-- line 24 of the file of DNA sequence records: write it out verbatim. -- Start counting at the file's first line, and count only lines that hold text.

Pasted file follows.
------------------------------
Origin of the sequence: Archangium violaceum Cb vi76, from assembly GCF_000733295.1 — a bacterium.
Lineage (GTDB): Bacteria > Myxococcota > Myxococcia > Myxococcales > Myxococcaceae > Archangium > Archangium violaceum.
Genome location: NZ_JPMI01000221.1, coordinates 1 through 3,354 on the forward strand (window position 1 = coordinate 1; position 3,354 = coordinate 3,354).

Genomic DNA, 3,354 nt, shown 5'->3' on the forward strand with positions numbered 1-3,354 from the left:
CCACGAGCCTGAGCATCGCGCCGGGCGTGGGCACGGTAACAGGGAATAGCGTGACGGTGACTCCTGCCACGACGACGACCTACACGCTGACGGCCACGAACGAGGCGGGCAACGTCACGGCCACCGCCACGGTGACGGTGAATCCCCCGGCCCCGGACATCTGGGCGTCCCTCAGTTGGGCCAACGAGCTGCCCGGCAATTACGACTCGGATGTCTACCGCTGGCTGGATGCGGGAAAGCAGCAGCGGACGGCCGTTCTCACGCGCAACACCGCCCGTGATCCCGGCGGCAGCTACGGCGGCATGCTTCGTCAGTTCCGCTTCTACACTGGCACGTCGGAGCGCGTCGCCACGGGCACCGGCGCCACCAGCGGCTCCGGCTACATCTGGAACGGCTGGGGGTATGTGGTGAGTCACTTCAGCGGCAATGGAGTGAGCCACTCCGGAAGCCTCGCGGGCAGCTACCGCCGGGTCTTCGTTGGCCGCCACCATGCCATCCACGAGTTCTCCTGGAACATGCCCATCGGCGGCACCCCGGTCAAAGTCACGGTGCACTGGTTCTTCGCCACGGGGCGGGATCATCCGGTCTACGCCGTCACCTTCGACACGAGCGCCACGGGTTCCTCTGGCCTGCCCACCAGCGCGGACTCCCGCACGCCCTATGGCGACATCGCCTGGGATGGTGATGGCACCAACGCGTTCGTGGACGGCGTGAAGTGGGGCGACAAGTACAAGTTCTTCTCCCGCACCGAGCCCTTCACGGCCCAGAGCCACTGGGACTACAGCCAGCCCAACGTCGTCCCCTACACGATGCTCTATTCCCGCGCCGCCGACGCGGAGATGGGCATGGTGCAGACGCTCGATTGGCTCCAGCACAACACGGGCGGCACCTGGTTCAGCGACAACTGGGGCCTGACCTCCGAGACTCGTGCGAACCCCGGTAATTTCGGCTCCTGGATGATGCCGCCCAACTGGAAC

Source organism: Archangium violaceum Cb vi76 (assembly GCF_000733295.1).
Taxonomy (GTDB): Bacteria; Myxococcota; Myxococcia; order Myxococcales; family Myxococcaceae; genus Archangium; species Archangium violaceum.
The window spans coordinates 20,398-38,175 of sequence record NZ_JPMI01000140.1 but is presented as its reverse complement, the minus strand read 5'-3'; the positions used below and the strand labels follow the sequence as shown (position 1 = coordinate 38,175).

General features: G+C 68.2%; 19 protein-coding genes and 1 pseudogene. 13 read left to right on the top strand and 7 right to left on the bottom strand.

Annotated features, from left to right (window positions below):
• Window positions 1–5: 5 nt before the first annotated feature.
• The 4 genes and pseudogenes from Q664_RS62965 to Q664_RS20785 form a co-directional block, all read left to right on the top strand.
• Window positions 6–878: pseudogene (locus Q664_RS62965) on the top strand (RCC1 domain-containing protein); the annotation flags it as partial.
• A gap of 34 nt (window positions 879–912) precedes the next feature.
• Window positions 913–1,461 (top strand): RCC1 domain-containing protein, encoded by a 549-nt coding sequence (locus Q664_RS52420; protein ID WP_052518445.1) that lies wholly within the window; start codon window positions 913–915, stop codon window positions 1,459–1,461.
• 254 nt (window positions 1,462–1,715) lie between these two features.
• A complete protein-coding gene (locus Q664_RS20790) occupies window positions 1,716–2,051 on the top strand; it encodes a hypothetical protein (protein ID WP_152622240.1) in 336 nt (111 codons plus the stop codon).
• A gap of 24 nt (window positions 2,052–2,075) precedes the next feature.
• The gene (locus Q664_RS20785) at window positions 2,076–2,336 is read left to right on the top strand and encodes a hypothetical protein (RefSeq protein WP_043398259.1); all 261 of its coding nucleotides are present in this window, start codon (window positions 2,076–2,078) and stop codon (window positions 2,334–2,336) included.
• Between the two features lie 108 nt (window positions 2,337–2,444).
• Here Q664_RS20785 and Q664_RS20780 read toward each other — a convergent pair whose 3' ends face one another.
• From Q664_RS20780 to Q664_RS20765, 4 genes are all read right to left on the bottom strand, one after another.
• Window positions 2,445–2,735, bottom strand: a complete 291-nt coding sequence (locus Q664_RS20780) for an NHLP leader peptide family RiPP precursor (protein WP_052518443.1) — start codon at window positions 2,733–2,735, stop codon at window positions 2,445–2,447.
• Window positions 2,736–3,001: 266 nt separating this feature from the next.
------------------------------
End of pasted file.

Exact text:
• Window positions 2,736–3,001: 266 nt separating this feature from the next.